evolutionary ethics. In its full scope, the moral system to be set forth unites sternness with kindness; but thus far attention has been drawn almost wholly to the sternness. Extreme misapprehensions and gross misstatements have hence resulted."
Thomas Carlyle's Moral and Religious Development: A Study. By Ewald Flügel. From the German by Jessica Gilbert Tyler. New York: M. L. Holbrook & Co. Pp. 140. Price, $1.
This is a clear and graceful rendering into English of Dr. Flügel study of Carlyle. If we are not able to follow Mr. Froude in his estimation of the sage of Chelsea as indisputably the greatest man, excepting Goethe, that has appeared in Europe for centuries, we can easily subscribe to the German philosopher's opinion that he is "a moral force of great significance." Worship and work were the watchwords of Carlyle. History, science, philosophy, poetry, and art were worthless to him when divorced from ethical significance. Records and events were barren unless the historian sought in them the meaning of human life. The translator has omitted Part I, the appendix, and notes, which appear in the original; these pertain chiefly to the life of Carlyle, and are given fully elsewhere by his biographers. In the portrait attached, the philosopher looks forth dejectedly at a flippant generation.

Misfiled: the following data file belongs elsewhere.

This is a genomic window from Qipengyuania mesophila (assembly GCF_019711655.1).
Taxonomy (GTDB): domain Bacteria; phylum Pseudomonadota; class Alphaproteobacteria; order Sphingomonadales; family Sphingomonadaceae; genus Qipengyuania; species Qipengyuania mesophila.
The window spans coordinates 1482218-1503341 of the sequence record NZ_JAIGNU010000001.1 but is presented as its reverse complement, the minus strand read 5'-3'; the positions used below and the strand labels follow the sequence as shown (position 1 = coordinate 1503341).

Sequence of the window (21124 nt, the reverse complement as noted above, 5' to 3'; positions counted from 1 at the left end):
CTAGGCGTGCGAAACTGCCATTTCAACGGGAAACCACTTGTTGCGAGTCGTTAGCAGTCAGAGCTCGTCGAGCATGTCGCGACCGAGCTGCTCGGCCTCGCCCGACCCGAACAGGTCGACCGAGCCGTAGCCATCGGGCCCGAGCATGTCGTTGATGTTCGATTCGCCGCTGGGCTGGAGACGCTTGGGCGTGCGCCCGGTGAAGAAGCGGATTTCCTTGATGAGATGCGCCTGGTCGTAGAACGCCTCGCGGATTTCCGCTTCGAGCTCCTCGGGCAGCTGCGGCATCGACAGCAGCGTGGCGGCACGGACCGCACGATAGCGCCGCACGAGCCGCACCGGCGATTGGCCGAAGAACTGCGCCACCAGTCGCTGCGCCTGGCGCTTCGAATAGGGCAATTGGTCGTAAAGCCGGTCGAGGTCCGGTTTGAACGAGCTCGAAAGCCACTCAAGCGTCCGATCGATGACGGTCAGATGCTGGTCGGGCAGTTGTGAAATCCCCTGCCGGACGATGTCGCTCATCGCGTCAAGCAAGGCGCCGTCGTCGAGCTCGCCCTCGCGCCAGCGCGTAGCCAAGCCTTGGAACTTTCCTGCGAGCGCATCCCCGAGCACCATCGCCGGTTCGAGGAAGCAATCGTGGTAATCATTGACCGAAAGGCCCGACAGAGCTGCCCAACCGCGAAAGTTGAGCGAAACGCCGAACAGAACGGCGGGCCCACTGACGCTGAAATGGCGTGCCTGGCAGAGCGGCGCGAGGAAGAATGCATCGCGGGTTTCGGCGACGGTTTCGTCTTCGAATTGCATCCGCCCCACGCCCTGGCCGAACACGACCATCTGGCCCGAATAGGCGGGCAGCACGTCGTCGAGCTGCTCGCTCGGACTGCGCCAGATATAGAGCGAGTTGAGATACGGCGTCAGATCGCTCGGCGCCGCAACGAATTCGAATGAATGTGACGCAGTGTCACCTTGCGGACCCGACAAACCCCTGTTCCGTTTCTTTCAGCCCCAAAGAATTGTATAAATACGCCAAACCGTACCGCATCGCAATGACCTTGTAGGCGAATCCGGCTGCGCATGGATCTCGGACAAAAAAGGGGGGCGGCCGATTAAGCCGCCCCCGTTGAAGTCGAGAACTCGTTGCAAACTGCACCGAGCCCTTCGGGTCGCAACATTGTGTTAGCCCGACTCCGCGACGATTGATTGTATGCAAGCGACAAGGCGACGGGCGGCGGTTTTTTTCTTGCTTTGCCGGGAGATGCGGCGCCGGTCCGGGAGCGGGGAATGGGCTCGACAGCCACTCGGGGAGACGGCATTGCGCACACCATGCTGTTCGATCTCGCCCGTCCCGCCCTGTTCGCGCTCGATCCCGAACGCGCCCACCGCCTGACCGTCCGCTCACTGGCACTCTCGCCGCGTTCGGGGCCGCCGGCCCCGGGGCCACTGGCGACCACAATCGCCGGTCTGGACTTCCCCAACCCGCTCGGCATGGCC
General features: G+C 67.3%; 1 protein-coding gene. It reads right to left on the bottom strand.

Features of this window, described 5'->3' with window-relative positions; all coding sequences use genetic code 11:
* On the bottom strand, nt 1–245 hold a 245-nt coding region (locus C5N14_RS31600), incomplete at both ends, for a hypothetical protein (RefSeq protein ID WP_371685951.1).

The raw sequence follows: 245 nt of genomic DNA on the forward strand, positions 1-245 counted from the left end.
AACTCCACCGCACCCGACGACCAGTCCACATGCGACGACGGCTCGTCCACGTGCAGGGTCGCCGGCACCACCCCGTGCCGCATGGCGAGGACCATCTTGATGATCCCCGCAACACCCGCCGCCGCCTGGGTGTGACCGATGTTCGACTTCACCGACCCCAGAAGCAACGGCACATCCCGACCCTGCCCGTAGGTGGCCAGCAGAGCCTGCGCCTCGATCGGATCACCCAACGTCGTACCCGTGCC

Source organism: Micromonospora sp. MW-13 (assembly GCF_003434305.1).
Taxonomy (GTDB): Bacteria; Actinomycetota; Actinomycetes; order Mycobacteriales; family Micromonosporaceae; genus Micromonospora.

Mr. Moorehead, one of the most active and efficient of the explorers of the Ohio mounds, who has already given in his Fort Ancient the fruit of a most thorough and exhaustive investigation, believes that exaggerated notions prevail of the civilization of the mound-builders. These exaggerated ideas are fed by the works of superficial lookers at the mounds, who in their writings do not lose sight of sensational effect, and by writers who try to uphold theories previously formed. It is the purpose of this book to do away with certain of these illusions. The author is, in fact, a little impatient that they should exist, for he says: "Why there should be so much speculation and uncertainty concerning the aborigines is inexplicable to us. No question of equal importance could have been more easily determined had the early writers given as much care and patience to mound exploration as are given at the present time." The book presents the results of four seasons of exploration, during which one hundred and seven mounds, graves, and cemeteries were opened. In every excavation careful field-notes were made on the spot, and each night the result of the day's work was fully written out. Earthworks are not included in the descriptions. The author has been assisted by Mr. Gerard Fowke, who contributed the chapter on Flint Ridge; Dr. H. T. Cresson; Mr. Jack Bennett for illustrations, sectional drawings, and ground plans, and for observations on osteological collections and palæolithic man; and Mr. W. H. Davis for a chapter on the Muskingum Valley. The descriptions relate to mounds in Licking County (Newark), the Muskingum Valley, the Madisonville Cemetery, the east fork of the Little Miami River, Fort Ancient, Clinton County, and Chillicothe and Ross County. From the results reached in the explorations, the author draws the conclusions that the tribes did not occupy the northern part of the State for any considerable length of time, but were settled chiefly in the large river valleys; that both the brachycephalic and the dolichocephalic races intermingled largely in all the valleys save the Muskingum; and that nothing more than the upper status of savagery was attained by any race or tribe living in the present State of Ohio. "If we go by field testimony alone, we can assign primitive man high attainments in but few things, and these indicate neither civilization nor an approach to it. First, he excelled in building fortifications and in the interment of his dead; second, he made surprisingly long journeys for mica, copper, lead, shells, and other foreign substances, to be used as tools and ornaments; third, he was an adept in the chase and in war; fourth, he chipped flint and made carvings on bone, stone, and slate exceedingly well, when we consider the primitive tools he employed; fifth, a few of the more skillful men of his tribe made fairly good representations of animals, birds, and human figures in stone. . . . On the other hand, he failed to grasp the idea of communication by written characters, the use of metal (except in the cold state), the cutting of stone, or the making of brick for building